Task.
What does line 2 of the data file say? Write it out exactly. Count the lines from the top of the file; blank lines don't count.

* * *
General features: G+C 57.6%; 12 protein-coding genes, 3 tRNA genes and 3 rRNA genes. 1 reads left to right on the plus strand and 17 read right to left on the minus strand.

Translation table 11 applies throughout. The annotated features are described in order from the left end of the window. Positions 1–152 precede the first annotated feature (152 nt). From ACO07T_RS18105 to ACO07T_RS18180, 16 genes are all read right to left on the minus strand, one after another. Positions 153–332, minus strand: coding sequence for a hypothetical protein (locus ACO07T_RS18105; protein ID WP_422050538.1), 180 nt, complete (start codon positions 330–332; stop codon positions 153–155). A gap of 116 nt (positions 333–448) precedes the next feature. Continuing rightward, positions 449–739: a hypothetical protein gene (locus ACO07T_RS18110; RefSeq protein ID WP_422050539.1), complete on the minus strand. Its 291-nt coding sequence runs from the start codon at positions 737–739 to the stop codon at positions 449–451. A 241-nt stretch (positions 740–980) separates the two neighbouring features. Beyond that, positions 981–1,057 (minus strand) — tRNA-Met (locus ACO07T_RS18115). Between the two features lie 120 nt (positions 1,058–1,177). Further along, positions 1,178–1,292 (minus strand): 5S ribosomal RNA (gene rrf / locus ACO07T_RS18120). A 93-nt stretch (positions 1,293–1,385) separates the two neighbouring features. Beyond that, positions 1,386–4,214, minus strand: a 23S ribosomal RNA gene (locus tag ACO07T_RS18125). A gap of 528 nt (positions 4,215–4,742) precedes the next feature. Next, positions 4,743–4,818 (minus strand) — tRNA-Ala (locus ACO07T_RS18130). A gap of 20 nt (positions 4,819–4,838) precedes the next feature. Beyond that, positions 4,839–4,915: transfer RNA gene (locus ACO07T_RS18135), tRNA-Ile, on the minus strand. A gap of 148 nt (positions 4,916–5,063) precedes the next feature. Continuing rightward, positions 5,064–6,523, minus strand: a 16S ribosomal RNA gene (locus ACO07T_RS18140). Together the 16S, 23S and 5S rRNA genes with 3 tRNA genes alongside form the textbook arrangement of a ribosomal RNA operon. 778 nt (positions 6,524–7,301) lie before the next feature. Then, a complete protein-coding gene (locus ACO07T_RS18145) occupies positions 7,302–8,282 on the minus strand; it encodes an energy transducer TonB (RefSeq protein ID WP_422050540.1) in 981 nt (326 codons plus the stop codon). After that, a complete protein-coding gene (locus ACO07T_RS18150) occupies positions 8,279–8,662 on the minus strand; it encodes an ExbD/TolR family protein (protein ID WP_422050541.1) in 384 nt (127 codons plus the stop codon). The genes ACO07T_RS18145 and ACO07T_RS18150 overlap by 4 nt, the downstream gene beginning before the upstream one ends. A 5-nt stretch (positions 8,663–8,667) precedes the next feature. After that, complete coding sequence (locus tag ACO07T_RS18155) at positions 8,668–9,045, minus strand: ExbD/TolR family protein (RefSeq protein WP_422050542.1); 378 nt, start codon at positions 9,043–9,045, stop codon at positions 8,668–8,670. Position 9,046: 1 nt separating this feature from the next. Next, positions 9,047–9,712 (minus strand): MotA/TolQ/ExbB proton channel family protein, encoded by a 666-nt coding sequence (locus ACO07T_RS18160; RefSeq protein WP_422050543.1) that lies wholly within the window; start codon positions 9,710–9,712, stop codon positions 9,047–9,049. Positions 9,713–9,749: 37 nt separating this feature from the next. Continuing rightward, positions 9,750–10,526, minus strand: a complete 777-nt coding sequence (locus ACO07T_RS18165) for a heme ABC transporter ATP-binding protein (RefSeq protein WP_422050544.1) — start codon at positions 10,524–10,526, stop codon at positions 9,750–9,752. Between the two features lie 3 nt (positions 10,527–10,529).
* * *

Translation table 11 applies throughout. The annotated features are described in order from the left end of the window. Positions 1–152 precede the first annotated feature (152 nt). From ACO07T_RS18105 to ACO07T_RS18180, 16 genes are all read right to left on the minus strand, one after another. Positions 153–332, minus strand: coding sequence for a hypothetical protein (locus ACO07T_RS18105; protein ID WP_422050538.1), 180 nt, complete (start codon positions 330–332; stop codon positions 153–155). A gap of 116 nt (positions 333–448) precedes the next feature. Continuing rightward, positions 449–739: a hypothetical protein gene (locus ACO07T_RS18110; RefSeq protein ID WP_422050539.1), complete on the minus strand. Its 291-nt coding sequence runs from the start codon at positions 737–739 to the stop codon at positions 449–451. A 241-nt stretch (positions 740–980) separates the two neighbouring features. Beyond that, positions 981–1,057 (minus strand) — tRNA-Met (locus ACO07T_RS18115). Between the two features lie 120 nt (positions 1,058–1,177). Further along, positions 1,178–1,292 (minus strand): 5S ribosomal RNA (gene rrf / locus ACO07T_RS18120). A 93-nt stretch (positions 1,293–1,385) separates the two neighbouring features. Beyond that, positions 1,386–4,214, minus strand: a 23S ribosomal RNA gene (locus tag ACO07T_RS18125). A gap of 528 nt (positions 4,215–4,742) precedes the next feature. Next, positions 4,743–4,818 (minus strand) — tRNA-Ala (locus ACO07T_RS18130). A gap of 20 nt (positions 4,819–4,838) precedes the next feature. Beyond that, positions 4,839–4,915: transfer RNA gene (locus ACO07T_RS18135), tRNA-Ile, on the minus strand. A gap of 148 nt (positions 4,916–5,063) precedes the next feature. Continuing rightward, positions 5,064–6,523, minus strand: a 16S ribosomal RNA gene (locus ACO07T_RS18140). Together the 16S, 23S and 5S rRNA genes with 3 tRNA genes alongside form the textbook arrangement of a ribosomal RNA operon. 778 nt (positions 6,524–7,301) lie before the next feature. Then, a complete protein-coding gene (locus ACO07T_RS18145) occupies positions 7,302–8,282 on the minus strand; it encodes an energy transducer TonB (RefSeq protein ID WP_422050540.1) in 981 nt (326 codons plus the stop codon). After that, a complete protein-coding gene (locus ACO07T_RS18150) occupies positions 8,279–8,662 on the minus strand; it encodes an ExbD/TolR family protein (protein ID WP_422050541.1) in 384 nt (127 codons plus the stop codon). The genes ACO07T_RS18145 and ACO07T_RS18150 overlap by 4 nt, the downstream gene beginning before the upstream one ends. A 5-nt stretch (positions 8,663–8,667) precedes the next feature. After that, complete coding sequence (locus tag ACO07T_RS18155) at positions 8,668–9,045, minus strand: ExbD/TolR family protein (RefSeq protein WP_422050542.1); 378 nt, start codon at positions 9,043–9,045, stop codon at positions 8,668–8,670. Position 9,046: 1 nt separating this feature from the next. Next, positions 9,047–9,712 (minus strand): MotA/TolQ/ExbB proton channel family protein, encoded by a 666-nt coding sequence (locus ACO07T_RS18160; RefSeq protein WP_422050543.1) that lies wholly within the window; start codon positions 9,710–9,712, stop codon positions 9,047–9,049. Positions 9,713–9,749: 37 nt separating this feature from the next. Continuing rightward, positions 9,750–10,526, minus strand: a complete 777-nt coding sequence (locus ACO07T_RS18165) for a heme ABC transporter ATP-binding protein (RefSeq protein WP_422050544.1) — start codon at positions 10,524–10,526, stop codon at positions 9,750–9,752. Between the two features lie 3 nt (positions 10,527–10,529).